2 years ago

https://www.duolingo.com/Haiduke
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It is different in French Canadian, though.

2 years ago

https://www.duolingo.com/jaaadz

Thats in Portugal

3 years ago

https://www.duolingo.com/ChipAgapi
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So how would one say: i have a coffee for breakfast? Tenho um cafe por cafe da manha?

4 years ago

https://www.duolingo.com/DanielTietz

"Eu tomo (or bebo) um café no café da manhã"

"Eu tomo café pela manhã"

Another example: "Eu como um pão no café da manhã"

4 years ago

https://www.duolingo.com/Blarl
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"O café da manhã" means the breakfast? I think it should be "The coffee of the morning"

6 years ago

https://www.duolingo.com/Gaspard
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Though it literally means "The coffee of the morning", it should generally be taken to mean "The breakfast". It's one of those things, I'm afraid.

6 years ago

https://www.duolingo.com/G0108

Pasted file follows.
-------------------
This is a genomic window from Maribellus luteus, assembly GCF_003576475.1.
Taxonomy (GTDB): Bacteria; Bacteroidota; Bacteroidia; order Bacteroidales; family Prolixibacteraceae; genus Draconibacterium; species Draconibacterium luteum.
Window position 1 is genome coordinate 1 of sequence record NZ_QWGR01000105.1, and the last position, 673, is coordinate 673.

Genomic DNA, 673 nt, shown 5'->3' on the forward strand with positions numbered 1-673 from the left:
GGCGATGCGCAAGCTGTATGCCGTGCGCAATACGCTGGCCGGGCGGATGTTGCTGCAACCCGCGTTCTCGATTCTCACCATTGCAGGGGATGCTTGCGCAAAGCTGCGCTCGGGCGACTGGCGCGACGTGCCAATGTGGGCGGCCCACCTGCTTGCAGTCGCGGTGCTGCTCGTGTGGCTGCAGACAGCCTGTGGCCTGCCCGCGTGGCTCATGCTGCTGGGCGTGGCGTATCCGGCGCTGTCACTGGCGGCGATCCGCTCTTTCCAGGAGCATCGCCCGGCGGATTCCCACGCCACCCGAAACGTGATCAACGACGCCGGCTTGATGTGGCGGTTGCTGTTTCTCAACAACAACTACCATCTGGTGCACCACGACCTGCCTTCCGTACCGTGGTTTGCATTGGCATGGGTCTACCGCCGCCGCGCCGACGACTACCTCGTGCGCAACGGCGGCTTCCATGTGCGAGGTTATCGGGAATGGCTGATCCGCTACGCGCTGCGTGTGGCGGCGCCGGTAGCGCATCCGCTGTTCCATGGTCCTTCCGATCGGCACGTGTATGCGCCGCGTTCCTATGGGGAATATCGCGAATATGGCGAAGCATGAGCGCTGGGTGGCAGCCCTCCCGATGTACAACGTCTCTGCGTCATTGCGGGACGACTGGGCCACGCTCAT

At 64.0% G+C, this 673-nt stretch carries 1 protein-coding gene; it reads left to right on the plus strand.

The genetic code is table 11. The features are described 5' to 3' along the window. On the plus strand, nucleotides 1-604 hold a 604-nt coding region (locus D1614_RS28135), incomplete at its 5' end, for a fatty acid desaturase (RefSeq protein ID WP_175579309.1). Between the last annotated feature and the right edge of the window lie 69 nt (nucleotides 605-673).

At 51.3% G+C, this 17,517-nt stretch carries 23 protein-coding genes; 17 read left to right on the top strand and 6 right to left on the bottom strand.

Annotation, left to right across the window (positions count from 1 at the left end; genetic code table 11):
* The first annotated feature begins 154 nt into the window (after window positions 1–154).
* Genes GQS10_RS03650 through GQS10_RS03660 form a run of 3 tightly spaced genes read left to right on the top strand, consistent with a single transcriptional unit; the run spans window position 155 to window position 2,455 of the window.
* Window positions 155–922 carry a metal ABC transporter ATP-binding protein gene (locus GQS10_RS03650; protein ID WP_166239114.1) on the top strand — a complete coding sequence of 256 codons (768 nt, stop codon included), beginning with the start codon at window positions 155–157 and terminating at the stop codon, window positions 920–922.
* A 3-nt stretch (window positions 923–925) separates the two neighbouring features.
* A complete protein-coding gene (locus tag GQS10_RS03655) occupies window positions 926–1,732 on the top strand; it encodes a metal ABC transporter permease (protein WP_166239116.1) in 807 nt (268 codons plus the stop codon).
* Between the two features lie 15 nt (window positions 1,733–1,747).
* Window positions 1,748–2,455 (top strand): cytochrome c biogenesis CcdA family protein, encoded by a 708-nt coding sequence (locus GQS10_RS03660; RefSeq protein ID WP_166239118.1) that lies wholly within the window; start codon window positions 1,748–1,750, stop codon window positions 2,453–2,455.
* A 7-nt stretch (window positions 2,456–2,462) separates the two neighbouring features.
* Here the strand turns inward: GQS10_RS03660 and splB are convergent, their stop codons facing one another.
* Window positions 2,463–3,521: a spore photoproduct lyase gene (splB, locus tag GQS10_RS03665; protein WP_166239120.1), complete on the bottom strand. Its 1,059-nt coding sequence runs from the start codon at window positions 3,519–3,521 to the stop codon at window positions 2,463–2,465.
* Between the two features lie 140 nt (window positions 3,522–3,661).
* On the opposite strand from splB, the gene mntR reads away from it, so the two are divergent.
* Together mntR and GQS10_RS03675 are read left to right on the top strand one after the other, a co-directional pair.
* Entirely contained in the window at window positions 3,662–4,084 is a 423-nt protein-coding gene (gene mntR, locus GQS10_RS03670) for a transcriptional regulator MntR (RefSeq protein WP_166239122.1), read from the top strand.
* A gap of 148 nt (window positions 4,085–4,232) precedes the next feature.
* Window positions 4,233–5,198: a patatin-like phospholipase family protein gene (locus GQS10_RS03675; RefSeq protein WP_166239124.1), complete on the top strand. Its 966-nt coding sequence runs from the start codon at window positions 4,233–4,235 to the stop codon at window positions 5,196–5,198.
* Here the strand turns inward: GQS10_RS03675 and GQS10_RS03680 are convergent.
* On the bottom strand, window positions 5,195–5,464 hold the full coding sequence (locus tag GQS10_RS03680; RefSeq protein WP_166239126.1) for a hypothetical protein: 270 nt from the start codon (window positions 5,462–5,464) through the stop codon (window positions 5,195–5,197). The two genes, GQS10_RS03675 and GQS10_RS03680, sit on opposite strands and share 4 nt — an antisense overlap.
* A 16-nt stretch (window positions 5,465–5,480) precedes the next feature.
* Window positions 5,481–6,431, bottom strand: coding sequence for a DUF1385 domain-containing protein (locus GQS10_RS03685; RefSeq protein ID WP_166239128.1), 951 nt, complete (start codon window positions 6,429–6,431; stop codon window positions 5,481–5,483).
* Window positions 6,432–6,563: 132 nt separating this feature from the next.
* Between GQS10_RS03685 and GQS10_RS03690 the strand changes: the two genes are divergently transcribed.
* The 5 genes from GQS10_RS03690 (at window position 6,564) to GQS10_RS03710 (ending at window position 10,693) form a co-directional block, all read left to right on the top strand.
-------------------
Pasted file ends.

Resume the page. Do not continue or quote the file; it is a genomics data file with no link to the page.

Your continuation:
No it really should not. This is not a case where the translation changes to one persons needs. The meaning is breakfast.

4 years ago

https://www.duolingo.com/wbutler85
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is "The" really necessary? Isn't this one of those cases where Portuguese uses the definite article to refer to a thing in general?

5 years ago

https://www.duolingo.com/DanielTietz

it is optional

4 years ago

https://www.duolingo.com/gernt
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Not as of January 22, 2015. Breakfast without the article didn't make the cut.

4 years ago

https://www.duolingo.com/Marco506798

As of March 17, 2016 Breakfast without the article STILL doesn't make the cut!

2 years ago

https://www.duolingo.com/PHScanes
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It's necessary for the translation

3 years ago

https://www.duolingo.com/JerryFerre

This is why I wish Portuguese books, lessons, even Rosetta Stone would teach MAINLAND Portuguese! So frustrating!

4 years ago

https://www.duolingo.com/TobyBartels
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Is Brasil an island now?

3 years ago

https://www.duolingo.com/tu.8zPhLD72zzoZN